This difficulty is thrown into particularly sharp relief in the current referendum campaign, with the emergence of the rather odd Libertas (or, The Libertas Institute). While previous campaigns against EU Treaties have involved very disparate groups, opposing the Treaties on very different grounds, this is the first occasion that I can recall where there has been such a direct contradiction in the claims of the different No campaigns. A large element of the left-wing critique of the Treaty is the emphasis on undistorted competition and free market principles (a reasonable point, in my view, although I think it applies more to a criticism of the EU as a whole than this Treaty specifically). However, if one looks at the Libertas website, they take a somewhat different view:
4. Competition Downgraded
The EU’s traditional commitment to “free and undistorted competition” which has featured in the preamble to every treaty since the founding Treaty of Rome in 1957 has been relegated to a protocol in the Lisbon Treaty. This was at the behest of French President Nicolas Sarkozy who has stated his support for the anti-competitive protectionism of so-called “national champions”. As a small open economy, Ireland relies on having free and undistorted competition to give our domestic entrepreneurs and companies scope and scale for growth. Ryanair, CRH, AIB, Airtricity and a host of other successful Irish companies are the testament to this and are counter-examples to what the Treaty of Lisbon proposes to do.
At least, however, this argument makes some sort of reference to the Treaty (although it’s completely wrong-headed). Most of the ‘arguments’ that Libertas has come up with so far are either completely wrong or completely irrelevant to the Treaty under consideration.
Libertas launched their campaign late in 2007 making the claim that the simplified revision procedures in Article 48 would take away Ireland’s right to a referendum on future Treaties. This is simply untrue – the ratification requirements and provisions of the Crotty judgement remain unchanged – and Libertas seem to have dropped this point.
During a recent interview with Ursula Halligan, when asked the basis of his objection to the Treaty, Declan Ganley gave a long, meandering spiel about legislation was initiated (not passed, of course) by unelected people (i.e. the Commission). This is true, of course, but it’s a fundamental principle of how the EU works and is probably the most appropriate way legislation should be initiated, not that Ganley suggested any alternative. More importantly, though, it’s not an issued addressed in the Treaty and will continue to be the case regardless of whether the Treaty is ratified or not. For someone who claims to be a supporter of the EU, and to have voted Yes to Nice, he displays a profound ignorance of the institutions he criticises.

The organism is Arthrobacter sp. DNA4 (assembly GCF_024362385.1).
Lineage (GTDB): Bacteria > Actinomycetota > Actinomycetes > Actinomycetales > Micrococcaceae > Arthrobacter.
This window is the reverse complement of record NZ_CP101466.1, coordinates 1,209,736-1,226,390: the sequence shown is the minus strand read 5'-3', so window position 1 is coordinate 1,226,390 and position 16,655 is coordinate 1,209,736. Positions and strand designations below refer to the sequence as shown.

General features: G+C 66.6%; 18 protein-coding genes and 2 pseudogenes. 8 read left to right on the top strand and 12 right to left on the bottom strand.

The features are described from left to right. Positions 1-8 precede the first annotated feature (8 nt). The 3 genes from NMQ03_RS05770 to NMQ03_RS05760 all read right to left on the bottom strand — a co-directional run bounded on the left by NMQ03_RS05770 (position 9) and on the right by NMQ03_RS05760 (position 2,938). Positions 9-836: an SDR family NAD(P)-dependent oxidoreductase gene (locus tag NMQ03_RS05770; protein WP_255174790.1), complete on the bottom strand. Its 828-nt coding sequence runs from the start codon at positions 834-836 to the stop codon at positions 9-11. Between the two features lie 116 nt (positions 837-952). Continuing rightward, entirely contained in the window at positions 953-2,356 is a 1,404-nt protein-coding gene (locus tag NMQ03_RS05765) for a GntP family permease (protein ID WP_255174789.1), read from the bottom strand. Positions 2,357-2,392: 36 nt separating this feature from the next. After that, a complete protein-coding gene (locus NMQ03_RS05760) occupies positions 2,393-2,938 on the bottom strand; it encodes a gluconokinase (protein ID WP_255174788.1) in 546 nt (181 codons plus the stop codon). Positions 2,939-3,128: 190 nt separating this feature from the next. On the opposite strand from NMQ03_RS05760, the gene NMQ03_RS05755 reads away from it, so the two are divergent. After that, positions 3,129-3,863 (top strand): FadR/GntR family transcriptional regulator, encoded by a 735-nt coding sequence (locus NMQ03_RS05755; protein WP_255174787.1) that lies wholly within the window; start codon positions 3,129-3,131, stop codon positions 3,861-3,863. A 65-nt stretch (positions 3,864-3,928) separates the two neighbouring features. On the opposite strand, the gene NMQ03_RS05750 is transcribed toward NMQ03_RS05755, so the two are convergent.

A more recent argument against the Treaty put forward by Libertas is that it makes the Irish Constitution subordinate to EU law. The basis for this? The clause in the referendum bill which states that
NO PROVISION OF THIS CONSTITUTION invalidates laws enacted, acts done or measures adopted by the State that are necessitated by membership of the European Union, or prevents laws enacted, acts done or measures adopted by the said European Union or by institutions thereof, or by bodies competent under the treaties referred to in this section, from having the force of law in the State.”
To which the press statement adds:
Mr. Ganley said that this clause was in itself sufficient reason to reject the Treaty.
Of course, if Libertas or Mr. Ganley were interested in real debate or the actual substance of the Treaty, they might have bothered to check the Irish Constitution as it currently reads, specifically Article 29.4.10 which states that
No provision of this Constitution invalidates laws enacted, acts done or measures adopted by the State which are necessitated by the obligations of membership of the European Union or of the Communities, or prevents laws enacted, acts done or measures adopted by the European Union or by the Communities or by institutions thereof, or by bodies competent under the Treaties establishing the Communities, from having the force of law in the State.
Sound familiar? The only change actually proposed is the removal of the reference to the European Communities, which would become anachronistic in the event of the Treaty coming into force.
Are these the kinds of arguments Patricia McKenna seriously suggests should receive state funding, and the endorsement of the Referendum Commission? If not, then she’s arguing that the Referendum Commission should go beyond simply presenting the arguments and actually engage in evaluating them, drawing conclusions and, essentially, actively participating in the debate.
The same points could be made, of course, in relation to many other arguments coming from both the ‘No’ and ‘Yes’ camps (and the various factions within them). However, the releases put out by Libertas are particularly ill-informed and confused. Which, ultimately, is what makes their latest slogan “Facts, not politics” so tragically amusing. They seem to have little understanding of either.